‘Everyone knows that the fire from a little spark will increase and blaze ever higher as long as it finds wood to burn; yet without being quenched by water, but merely by finding no more fuel to feed on, it consumes itself, dies down, and is no longer a flame. Similarly, the more tyrants pillage, the more they crave, the more they ruin and destroy; the more one yields to them, and obeys them, by that much do they become mightier and more formidable, the readier to annihilate and destroy…’
Am reading the section on Etienne de La Boetie in Sarah Bakewell’s excellent book on Montaigne, ‘How To Live: A Life of Montaigne in one question and twenty attempts at an answer’ (which I’ve just heard has won the 2010 Duff Cooper award – congratulations to her) and was struck by the extraordinary prescience of his essay ‘ Discourse on Voluntary Servitude, or the Anti-Dictator (Discours de la servitude volontaire ou le Contr’un).‘
His essay, written over 450 years ago in 1552 or ‘53, seems to describe just what is happening in the Arab world today – the people awaking for an almost hypnotically induced slumber, of consent to be ruled by ‘the one person whose qualities they cannot admire because of his inhumanity and brutality toward them.’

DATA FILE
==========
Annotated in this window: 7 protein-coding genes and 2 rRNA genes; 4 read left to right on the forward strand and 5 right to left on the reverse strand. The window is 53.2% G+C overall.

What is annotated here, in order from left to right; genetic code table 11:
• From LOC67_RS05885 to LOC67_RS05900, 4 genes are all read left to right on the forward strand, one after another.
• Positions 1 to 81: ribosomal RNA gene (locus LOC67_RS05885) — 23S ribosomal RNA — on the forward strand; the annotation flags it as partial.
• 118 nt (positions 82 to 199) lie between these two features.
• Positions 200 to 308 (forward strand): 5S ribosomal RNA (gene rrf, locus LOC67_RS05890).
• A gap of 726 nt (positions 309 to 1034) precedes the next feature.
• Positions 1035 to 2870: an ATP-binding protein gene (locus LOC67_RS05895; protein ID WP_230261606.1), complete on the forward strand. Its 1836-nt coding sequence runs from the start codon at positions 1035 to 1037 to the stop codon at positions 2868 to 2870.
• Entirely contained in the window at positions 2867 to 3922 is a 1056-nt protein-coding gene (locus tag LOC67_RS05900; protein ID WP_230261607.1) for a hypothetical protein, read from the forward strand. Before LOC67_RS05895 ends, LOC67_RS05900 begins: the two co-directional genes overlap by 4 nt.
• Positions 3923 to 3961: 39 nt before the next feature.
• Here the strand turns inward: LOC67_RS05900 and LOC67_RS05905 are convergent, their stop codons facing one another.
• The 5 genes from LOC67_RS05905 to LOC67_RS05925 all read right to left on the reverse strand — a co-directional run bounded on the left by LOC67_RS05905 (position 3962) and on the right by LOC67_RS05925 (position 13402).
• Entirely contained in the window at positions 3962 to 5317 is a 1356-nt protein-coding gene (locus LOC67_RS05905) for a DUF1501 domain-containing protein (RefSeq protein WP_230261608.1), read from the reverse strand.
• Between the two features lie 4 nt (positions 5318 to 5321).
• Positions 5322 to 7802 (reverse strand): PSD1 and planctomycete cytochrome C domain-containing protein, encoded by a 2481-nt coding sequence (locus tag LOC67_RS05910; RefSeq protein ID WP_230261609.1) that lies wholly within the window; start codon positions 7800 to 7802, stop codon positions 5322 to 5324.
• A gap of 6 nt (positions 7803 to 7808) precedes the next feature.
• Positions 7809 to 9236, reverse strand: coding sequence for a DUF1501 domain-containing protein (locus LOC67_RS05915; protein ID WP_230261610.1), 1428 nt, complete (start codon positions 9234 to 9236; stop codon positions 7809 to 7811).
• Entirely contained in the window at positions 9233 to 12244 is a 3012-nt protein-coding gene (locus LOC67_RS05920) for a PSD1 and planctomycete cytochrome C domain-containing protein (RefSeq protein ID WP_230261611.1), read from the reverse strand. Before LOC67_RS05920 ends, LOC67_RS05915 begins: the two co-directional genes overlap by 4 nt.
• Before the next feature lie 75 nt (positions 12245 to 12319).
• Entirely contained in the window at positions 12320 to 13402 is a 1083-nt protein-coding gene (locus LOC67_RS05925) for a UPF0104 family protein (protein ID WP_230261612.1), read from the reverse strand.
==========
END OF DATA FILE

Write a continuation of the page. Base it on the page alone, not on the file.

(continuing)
In the essay La Boetie questions why people agree to be oppressed by government overlords and concludes that it is not just fear, for our consent is required. And that consent can be non-violently withdrawn:
… But if not one thing is yielded to them, if, without any violence they are simply not obeyed, they become naked and undone and as nothing, just as, when the root receives no nourishment, the branch withers and dies. I do not ask that you place hands upon the tyrant to topple him over, but simply that you support him no longer; then you will behold him, like a great Colossus whose pedestal has been pulled away, fall of his own weight and break into pieces.
In this, he became one of the earliest advocates of civil disobedience and nonviolent resistance, and (can we hope?) explains why Gaddafi and similar rulers cannot, in the end, prevail.
Consider the justly famous battles of Miltiades,4 Leonidas,5 Themistocles,6 still fresh today in recorded history and in the minds of men as if they had occurred but yesterday, battles fought in Greece for the welfare of the Greeks and as an example to the world. What power do you think gave to such a mere handful of men not the strength but the courage to withstand the attack of a fleet so vast that even the seas were burdened, and to defeat the armies of so many nations, armies so immense that their officers alone outnumbered the entire Greek force? What was it but the fact that in those glorious days this struggle represented not so much a fight of Greeks against Persians as a victory of liberty over domination, of freedom over greed?
see full essay at http://www.constitution.org/la_boetie/serv_vol.htm